By Katrin Kruse
The Body Language of Togetherness
Carrie Hampel’s work is also acrobatic experimentation. Her piece “Freelancer“, recently played in the “Staatsbank“*, and shows the plight of freelancers somewhere between artistic success and freefall on the free-market. In the entrance a mobile-phone-sitter minds the mobile phones of the audience. It’s then the ringing of Hampel’s mobile that begins the performance. “I can’t talk right now, I’m at the theatre. Of course, I’ll be right with you.” – typical freelancer.
The Berlin-based Australian, who trained with “Circus Oz”, works on very different levels: both acrobatically and musically, as well as with language. She sees circus is a “magical realm”. “If you only communicate through the intellect, you haven’t changed anything.” says Hampel. Acrobatics communicates differently; it moves people directly and stands outside of what an audience expects. Perhaps that is why it is so effective that, when Carrie Hampel does use spoken language, the jargon of self-affirmation reigns in dialogue with the potential employer, and embracing that which was once called the Protestant work ethic.
It becomes dream-like where language ends and the performers newly define what bodies can do with one another; when one body falls into another like a key into a lock; or when Ralf Kolossa and Claudia Schnürer meet in the silks that fall from the ceiling of the Staatsbank. This magic world has no boundaries.
By Jana Sittnick
The Amazon is now a Mitte-Girl
Carrie Hampel sings, writes and goes to clubs/ Her new piece is playing in the Staatsbank*
Some people live differently and you ask yourself how that works. Carrie Hampel for example. She does theatre and circus, produces her own shows, writes stories, sings songs and paints pictures. She is guest at “Reformbuehne Heim und Welt“ with the “Surfpoeten”.
And with “Radio Hochsee”, where she talked to Falko Henning about the female orgasm...She performed her first solo theatre show “The Amazon Woman in Berlin” (1995) at Hackescher Markt, in a space that now houses the “Cinema Central”. Her new show “Freelancer“ opened yesterday at the “Staatsbank”....involving elements of theatre with acrobatics and visual art combined. Carrie Hampel is the author, director and a performer in the group piece...
The spectacle is all about people who work freelance, who can be their “own boss” and who manage their own contracts. The freedom of self-fulfilment contrasts with the competition and financial risk. “I like that you meet like-minded people, who are also freelancers and then being able to work with them on joint projects.“ says Carrie Hampel „and what annoys me is that you only ever have work on your mind and there’s no real end to the work day“ Carrie Hampel herself manages to keep a balance. “Freelancer“ is playing Friday, Saturday and Sunday at 8pm in the “Staatsbank”, Französische Str. 35, Mitte. (Berlin, Germany)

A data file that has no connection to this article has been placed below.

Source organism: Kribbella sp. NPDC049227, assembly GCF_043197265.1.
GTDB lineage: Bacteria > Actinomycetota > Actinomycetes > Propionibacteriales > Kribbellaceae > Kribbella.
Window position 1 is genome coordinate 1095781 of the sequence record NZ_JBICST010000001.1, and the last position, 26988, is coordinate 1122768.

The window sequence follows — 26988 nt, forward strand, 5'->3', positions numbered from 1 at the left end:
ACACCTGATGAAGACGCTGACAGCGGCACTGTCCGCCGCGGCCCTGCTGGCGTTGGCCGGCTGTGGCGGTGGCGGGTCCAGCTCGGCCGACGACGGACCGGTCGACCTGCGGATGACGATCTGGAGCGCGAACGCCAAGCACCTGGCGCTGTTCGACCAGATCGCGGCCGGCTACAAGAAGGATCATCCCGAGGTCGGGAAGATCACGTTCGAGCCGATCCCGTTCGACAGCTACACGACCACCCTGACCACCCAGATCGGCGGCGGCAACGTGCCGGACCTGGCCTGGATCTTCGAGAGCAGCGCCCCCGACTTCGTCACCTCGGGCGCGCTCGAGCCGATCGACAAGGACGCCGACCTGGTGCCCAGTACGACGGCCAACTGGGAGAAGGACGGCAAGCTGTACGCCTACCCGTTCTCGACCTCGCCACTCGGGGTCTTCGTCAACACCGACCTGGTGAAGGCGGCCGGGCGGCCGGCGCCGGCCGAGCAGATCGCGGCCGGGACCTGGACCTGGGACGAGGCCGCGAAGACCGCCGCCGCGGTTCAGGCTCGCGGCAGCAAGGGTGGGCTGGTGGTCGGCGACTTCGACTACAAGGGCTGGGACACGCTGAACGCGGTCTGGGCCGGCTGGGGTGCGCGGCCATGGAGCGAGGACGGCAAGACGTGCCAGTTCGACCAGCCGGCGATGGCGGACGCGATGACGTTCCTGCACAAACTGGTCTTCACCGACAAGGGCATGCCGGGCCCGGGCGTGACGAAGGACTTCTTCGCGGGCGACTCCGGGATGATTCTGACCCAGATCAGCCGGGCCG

*The former East German State Bank, downtown Berlin.
Australian Artists in Berlin
“Freelancer” ...a very true-to-life story of situations one comes across as a freelancer ...i.e.: Fantasising about that low maintenance, highly paid job with numerous 000’s on the pay packet, the personal conflict between friends...
The shows’ performers maintain a high level of acrobatic physical skill as well as strong character portrayal, all the text is in German, yet the storyline is crystal clear without the full understanding of the language ...Mobile phones continue to interrupt the performers as job offers are negotiated separately between the two main characters, who are friends and also rivals for he same job. The venue for “Freelancer” is not conventional performance space, as is Carrie’s preference. It is an old bank that is now used for exhibitions, parties and more recently performance. ...Aside from the physical action, there are four live musicians ... Eve Hurford (video-slide artist) provides the most stunning visual slide effect I have even seen in a theatre performance. She completely transforms the dimensions of the room by “painting” the walls and video screen with the text-based images that corresponded to the performer’s fantasies.
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